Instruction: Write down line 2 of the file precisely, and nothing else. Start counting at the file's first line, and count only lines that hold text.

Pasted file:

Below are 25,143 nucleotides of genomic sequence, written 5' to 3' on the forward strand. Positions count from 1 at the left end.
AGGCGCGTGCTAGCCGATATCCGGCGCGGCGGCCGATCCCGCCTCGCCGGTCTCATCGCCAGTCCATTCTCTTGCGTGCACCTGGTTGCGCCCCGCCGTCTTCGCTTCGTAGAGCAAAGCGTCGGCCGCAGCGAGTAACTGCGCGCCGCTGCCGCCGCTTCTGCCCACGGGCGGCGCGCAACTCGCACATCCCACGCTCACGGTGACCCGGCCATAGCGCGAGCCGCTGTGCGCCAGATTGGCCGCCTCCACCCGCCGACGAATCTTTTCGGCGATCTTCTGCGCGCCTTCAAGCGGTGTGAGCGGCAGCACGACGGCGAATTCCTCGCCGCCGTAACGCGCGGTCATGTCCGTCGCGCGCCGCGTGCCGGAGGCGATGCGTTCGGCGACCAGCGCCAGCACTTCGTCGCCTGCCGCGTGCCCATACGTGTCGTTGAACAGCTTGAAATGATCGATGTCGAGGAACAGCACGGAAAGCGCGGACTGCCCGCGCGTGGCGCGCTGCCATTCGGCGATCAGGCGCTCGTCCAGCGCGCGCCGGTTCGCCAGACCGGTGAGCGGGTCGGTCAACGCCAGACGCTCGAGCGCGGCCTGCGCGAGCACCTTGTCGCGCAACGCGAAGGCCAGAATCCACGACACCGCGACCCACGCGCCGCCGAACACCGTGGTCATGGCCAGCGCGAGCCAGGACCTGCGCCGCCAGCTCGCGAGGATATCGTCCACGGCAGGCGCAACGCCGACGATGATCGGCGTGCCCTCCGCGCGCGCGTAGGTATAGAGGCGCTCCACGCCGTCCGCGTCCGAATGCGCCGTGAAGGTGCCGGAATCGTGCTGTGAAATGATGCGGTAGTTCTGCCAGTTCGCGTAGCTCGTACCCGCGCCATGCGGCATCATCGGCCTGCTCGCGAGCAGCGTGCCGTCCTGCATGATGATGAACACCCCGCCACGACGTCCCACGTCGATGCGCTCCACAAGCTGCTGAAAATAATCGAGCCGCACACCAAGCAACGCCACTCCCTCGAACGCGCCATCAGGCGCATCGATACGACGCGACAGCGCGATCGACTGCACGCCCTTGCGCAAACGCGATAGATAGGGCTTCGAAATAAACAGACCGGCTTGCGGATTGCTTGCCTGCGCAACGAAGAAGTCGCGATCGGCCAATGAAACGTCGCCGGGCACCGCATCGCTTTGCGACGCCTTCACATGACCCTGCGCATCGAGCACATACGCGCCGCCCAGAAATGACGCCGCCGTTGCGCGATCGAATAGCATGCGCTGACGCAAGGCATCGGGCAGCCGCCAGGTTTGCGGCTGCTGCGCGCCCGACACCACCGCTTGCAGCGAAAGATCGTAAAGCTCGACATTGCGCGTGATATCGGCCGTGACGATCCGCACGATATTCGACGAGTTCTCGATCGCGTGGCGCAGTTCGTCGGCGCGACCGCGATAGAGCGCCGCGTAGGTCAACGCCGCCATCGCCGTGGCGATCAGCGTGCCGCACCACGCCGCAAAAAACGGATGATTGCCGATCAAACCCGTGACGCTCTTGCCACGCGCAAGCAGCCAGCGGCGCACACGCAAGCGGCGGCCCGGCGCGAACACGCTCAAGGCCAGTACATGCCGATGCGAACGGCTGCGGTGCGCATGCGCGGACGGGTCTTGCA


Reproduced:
AGGCGCGTGCTAGCCGATATCCGGCGCGGCGGCCGATCCCGCCTCGCCGGTCTCATCGCCAGTCCATTCTCTTGCGTGCACCTGGTTGCGCCCCGCCGTCTTCGCTTCGTAGAGCAAAGCGTCGGCCGCAGCGAGTAACTGCGCGCCGCTGCCGCCGCTTCTGCCCACGGGCGGCGCGCAACTCGCACATCCCACGCTCACGGTGACCCGGCCATAGCGCGAGCCGCTGTGCGCCAGATTGGCCGCCTCCACCCGCCGACGAATCTTTTCGGCGATCTTCTGCGCGCCTTCAAGCGGTGTGAGCGGCAGCACGACGGCGAATTCCTCGCCGCCGTAACGCGCGGTCATGTCCGTCGCGCGCCGCGTGCCGGAGGCGATGCGTTCGGCGACCAGCGCCAGCACTTCGTCGCCTGCCGCGTGCCCATACGTGTCGTTGAACAGCTTGAAATGATCGATGTCGAGGAACAGCACGGAAAGCGCGGACTGCCCGCGCGTGGCGCGCTGCCATTCGGCGATCAGGCGCTCGTCCAGCGCGCGCCGGTTCGCCAGACCGGTGAGCGGGTCGGTCAACGCCAGACGCTCGAGCGCGGCCTGCGCGAGCACCTTGTCGCGCAACGCGAAGGCCAGAATCCACGACACCGCGACCCACGCGCCGCCGAACACCGTGGTCATGGCCAGCGCGAGCCAGGACCTGCGCCGCCAGCTCGCGAGGATATCGTCCACGGCAGGCGCAACGCCGACGATGATCGGCGTGCCCTCCGCGCGCGCGTAGGTATAGAGGCGCTCCACGCCGTCCGCGTCCGAATGCGCCGTGAAGGTGCCGGAATCGTGCTGTGAAATGATGCGGTAGTTCTGCCAGTTCGCGTAGCTCGTACCCGCGCCATGCGGCATCATCGGCCTGCTCGCGAGCAGCGTGCCGTCCTGCATGATGATGAACACCCCGCCACGACGTCCCACGTCGATGCGCTCCACAAGCTGCTGAAAATAATCGAGCCGCACACCAAGCAACGCCACTCCCTCGAACGCGCCATCAGGCGCATCGATACGACGCGACAGCGCGATCGACTGCACGCCCTTGCGCAAACGCGATAGATAGGGCTTCGAAATAAACAGACCGGCTTGCGGATTGCTTGCCTGCGCAACGAAGAAGTCGCGATCGGCCAATGAAACGTCGCCGGGCACCGCATCGCTTTGCGACGCCTTCACATGACCCTGCGCATCGAGCACATACGCGCCGCCCAGAAATGACGCCGCCGTTGCGCGATCGAATAGCATGCGCTGACGCAAGGCATCGGGCAGCCGCCAGGTTTGCGGCTGCTGCGCGCCCGACACCACCGCTTGCAGCGAAAGATCGTAAAGCTCGACATTGCGCGTGATATCGGCCGTGACGATCCGCACGATATTCGACGAGTTCTCGATCGCGTGGCGCAGTTCGTCGGCGCGACCGCGATAGAGCGCCGCGTAGGTCAACGCCGCCATCGCCGTGGCGATCAGCGTGCCGCACCACGCCGCAAAAAACGGATGATTGCCGATCAAACCCGTGACGCTCTTGCCACGCGCAAGCAGCCAGCGGCGCACACGCAAGCGGCGGCCCGGCGCGAACACGCTCAAGGCCAGTACATGCCGATGCGAACGGCTGCGGTGCGCATGCGCGGACGGGTCTTGCA